- Culture and mentality within the team was stagnant, with many staff still referring to the team still as Jaguar.
- Staff took pride in following the processes and procedures they had always done, telling Newey that he would have to fit in with them.
Part 3: Implementing a Strategy for Future Success: How Horner, Newey and Red Bull turned it around
Further to these challenges presented, the Red Bull Management decided that changes needed to be made in order to improve the results and moral within the team.
These were the following:
1. Brought everyone in the Engineering team together to be based on one open plan floor.
2. Introduced that meetings should only be deemed a success if a clear set of ideas and actions came from it. (They also made it so reports for meetings should be read in preparation to a meeting not during it)
3. Implemented an “Operations Room” at HQ with a direct connection to the Race Track Team. This was so the factory team were then directly involved in the race weekend and stopped the “Us and Them” culture, making everyone feel involved. (This is now standard practice in all F1 teams!)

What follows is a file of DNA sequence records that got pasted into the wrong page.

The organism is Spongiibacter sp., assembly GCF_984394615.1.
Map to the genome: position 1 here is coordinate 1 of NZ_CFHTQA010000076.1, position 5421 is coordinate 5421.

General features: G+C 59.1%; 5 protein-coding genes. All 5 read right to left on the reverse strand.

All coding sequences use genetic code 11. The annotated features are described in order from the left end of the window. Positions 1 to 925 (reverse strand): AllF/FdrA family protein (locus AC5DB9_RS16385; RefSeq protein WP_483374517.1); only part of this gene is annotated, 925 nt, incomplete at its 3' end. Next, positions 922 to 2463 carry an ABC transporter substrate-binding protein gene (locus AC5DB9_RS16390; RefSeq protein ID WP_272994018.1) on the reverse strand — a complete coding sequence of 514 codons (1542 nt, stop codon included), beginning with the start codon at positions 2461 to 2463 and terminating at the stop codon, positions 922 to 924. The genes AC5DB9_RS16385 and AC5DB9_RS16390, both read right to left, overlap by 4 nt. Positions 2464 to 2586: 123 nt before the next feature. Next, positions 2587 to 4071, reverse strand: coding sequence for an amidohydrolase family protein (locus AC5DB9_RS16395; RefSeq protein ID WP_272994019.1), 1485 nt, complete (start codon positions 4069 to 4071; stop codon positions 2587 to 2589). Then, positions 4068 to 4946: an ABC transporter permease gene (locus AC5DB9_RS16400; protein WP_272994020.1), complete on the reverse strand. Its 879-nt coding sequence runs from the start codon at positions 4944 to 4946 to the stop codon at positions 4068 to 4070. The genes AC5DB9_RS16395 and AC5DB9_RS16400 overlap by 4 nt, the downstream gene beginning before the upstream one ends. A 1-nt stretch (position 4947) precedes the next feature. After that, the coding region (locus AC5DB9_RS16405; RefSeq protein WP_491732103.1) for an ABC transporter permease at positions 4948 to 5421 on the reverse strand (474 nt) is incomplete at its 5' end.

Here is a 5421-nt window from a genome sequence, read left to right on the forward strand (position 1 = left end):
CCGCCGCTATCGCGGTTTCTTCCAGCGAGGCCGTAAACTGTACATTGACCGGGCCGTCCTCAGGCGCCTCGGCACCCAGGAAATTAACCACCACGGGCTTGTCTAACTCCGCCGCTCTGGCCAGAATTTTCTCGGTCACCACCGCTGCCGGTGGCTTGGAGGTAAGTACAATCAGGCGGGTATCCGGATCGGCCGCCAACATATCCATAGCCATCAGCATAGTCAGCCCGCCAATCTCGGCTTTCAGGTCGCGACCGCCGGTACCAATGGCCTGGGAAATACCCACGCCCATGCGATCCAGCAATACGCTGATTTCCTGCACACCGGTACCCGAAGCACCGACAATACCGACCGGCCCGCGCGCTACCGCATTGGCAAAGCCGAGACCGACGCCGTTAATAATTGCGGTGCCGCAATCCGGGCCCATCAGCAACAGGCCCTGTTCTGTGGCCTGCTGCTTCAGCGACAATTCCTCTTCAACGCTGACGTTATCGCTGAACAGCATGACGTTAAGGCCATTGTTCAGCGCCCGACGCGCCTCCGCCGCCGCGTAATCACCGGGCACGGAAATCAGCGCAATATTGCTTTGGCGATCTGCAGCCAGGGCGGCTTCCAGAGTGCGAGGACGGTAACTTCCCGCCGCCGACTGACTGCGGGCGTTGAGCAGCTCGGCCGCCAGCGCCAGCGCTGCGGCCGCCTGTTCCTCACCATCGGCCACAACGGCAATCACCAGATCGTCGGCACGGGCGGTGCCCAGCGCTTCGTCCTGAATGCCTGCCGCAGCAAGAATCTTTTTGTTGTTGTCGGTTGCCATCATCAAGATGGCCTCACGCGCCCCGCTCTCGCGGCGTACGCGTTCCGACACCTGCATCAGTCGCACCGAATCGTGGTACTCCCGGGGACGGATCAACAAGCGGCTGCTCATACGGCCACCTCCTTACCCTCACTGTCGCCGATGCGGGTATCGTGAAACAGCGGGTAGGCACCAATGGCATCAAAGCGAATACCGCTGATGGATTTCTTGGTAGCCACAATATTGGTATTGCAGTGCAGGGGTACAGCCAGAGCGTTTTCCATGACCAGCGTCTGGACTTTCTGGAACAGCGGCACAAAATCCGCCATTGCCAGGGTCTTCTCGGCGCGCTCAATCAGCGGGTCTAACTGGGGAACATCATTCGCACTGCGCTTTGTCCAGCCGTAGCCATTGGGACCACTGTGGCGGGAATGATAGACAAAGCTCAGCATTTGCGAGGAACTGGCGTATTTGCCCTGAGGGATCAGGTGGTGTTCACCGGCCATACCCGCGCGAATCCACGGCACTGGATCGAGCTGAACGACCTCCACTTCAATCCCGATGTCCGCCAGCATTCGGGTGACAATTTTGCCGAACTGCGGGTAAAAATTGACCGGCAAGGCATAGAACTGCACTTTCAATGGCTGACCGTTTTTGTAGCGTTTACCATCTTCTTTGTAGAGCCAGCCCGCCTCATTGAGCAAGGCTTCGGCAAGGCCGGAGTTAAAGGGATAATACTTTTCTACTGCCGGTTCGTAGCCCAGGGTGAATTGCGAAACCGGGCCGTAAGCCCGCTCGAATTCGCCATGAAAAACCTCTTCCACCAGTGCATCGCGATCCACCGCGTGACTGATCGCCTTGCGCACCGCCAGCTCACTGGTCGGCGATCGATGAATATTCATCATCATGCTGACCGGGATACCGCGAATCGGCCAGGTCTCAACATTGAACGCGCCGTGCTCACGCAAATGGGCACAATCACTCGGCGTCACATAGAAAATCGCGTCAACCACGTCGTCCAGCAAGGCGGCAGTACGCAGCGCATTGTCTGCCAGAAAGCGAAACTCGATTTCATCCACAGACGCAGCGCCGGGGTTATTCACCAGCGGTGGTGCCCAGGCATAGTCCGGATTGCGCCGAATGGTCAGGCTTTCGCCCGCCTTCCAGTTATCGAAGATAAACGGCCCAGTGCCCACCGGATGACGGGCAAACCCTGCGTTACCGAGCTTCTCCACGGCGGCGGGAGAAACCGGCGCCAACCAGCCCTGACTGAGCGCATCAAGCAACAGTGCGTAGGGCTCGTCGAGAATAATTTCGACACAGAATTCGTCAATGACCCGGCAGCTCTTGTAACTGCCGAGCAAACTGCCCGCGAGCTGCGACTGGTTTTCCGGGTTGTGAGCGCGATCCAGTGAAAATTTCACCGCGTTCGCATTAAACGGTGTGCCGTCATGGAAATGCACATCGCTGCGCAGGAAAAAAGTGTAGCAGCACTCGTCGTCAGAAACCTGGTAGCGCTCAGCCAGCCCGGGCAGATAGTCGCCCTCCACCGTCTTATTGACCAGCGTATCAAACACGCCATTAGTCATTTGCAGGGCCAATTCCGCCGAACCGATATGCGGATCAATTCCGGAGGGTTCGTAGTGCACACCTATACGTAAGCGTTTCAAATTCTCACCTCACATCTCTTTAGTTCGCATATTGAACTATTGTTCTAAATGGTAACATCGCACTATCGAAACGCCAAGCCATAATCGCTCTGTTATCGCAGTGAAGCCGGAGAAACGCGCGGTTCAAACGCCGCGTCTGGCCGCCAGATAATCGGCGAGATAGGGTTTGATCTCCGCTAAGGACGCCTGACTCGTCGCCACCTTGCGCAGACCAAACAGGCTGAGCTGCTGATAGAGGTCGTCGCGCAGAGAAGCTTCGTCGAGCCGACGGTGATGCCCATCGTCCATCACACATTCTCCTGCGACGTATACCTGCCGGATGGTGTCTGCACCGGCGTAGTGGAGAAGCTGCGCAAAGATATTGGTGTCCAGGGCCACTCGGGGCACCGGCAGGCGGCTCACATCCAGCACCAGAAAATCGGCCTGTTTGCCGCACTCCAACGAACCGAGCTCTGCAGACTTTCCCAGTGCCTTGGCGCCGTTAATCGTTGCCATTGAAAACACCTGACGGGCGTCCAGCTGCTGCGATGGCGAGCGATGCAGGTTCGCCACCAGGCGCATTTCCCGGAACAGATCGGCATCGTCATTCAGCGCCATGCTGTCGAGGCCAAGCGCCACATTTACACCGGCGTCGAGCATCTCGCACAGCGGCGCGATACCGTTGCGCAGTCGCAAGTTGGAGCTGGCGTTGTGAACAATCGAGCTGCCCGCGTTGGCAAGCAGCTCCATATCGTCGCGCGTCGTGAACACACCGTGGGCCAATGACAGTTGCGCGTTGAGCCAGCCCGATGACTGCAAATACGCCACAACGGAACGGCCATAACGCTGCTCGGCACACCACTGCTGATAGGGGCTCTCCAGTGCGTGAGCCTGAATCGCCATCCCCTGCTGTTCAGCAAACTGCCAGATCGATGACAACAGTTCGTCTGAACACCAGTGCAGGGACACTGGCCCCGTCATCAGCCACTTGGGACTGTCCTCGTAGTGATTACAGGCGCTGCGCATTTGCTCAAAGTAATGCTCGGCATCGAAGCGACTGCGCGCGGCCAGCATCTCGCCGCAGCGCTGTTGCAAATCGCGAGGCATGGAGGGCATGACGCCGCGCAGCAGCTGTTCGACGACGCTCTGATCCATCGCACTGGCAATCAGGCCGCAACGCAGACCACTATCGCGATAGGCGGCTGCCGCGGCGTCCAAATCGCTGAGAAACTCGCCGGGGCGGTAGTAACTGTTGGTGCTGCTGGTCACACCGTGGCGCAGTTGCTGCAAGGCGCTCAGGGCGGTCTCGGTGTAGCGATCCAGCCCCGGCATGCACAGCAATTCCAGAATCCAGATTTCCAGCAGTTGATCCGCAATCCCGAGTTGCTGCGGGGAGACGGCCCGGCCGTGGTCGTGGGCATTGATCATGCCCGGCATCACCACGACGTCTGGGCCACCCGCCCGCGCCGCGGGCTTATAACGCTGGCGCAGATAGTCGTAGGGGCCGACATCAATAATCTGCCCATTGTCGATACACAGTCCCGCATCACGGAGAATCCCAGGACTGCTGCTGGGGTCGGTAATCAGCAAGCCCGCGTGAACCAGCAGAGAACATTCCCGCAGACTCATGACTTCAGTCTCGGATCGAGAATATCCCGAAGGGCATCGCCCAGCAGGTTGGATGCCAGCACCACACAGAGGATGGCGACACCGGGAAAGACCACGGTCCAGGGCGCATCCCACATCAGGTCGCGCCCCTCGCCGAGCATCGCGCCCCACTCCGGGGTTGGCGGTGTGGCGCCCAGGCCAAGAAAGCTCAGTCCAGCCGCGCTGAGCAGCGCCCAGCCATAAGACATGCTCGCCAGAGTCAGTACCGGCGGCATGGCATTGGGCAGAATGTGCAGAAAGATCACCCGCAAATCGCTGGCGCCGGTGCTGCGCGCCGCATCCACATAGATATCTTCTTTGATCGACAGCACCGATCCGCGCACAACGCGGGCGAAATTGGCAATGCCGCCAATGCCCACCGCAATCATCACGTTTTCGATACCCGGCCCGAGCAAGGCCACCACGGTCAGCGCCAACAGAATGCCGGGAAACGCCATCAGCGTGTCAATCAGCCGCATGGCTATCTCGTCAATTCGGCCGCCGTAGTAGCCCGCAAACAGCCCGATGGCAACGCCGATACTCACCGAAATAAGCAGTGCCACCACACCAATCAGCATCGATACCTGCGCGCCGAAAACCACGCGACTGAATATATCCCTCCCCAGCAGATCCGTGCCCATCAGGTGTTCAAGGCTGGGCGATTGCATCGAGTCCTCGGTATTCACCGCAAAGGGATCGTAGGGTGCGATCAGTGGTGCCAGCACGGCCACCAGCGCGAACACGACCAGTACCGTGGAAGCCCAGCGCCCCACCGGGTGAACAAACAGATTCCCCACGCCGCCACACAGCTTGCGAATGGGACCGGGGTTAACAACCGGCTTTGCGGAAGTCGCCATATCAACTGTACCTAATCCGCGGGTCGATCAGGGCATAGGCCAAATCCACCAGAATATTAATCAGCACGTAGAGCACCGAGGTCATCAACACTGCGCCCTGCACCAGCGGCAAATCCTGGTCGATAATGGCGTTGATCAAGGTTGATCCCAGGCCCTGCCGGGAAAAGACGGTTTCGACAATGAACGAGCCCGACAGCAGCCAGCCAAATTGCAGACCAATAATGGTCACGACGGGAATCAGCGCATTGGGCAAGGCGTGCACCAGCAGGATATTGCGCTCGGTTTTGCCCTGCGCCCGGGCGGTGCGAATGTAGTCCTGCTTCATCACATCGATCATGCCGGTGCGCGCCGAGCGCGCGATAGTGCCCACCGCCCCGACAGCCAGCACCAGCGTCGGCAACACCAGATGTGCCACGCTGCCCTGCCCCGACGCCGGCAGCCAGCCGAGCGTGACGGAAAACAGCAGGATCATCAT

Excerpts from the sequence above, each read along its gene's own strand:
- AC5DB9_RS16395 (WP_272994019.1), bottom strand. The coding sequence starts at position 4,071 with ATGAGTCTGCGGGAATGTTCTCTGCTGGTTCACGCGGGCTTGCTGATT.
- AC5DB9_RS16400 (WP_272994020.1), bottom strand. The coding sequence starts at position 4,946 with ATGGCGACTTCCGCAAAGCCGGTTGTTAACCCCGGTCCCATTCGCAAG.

4. Adrian Newey set his team to focus on the future, with new Formula 1 rule changes coming into place in 2009.
5. Took hard decisions – which included – the dismissal of 3 Senior Team Members, who it was deemed were key to the “Old School” mentality. (Even though they were key within the team, according to Newey, the atmosphere changed very quickly and he found that other members who had been “influenced” by these people, got back to their work and performed much better.)
Part 4: The Results of these Changes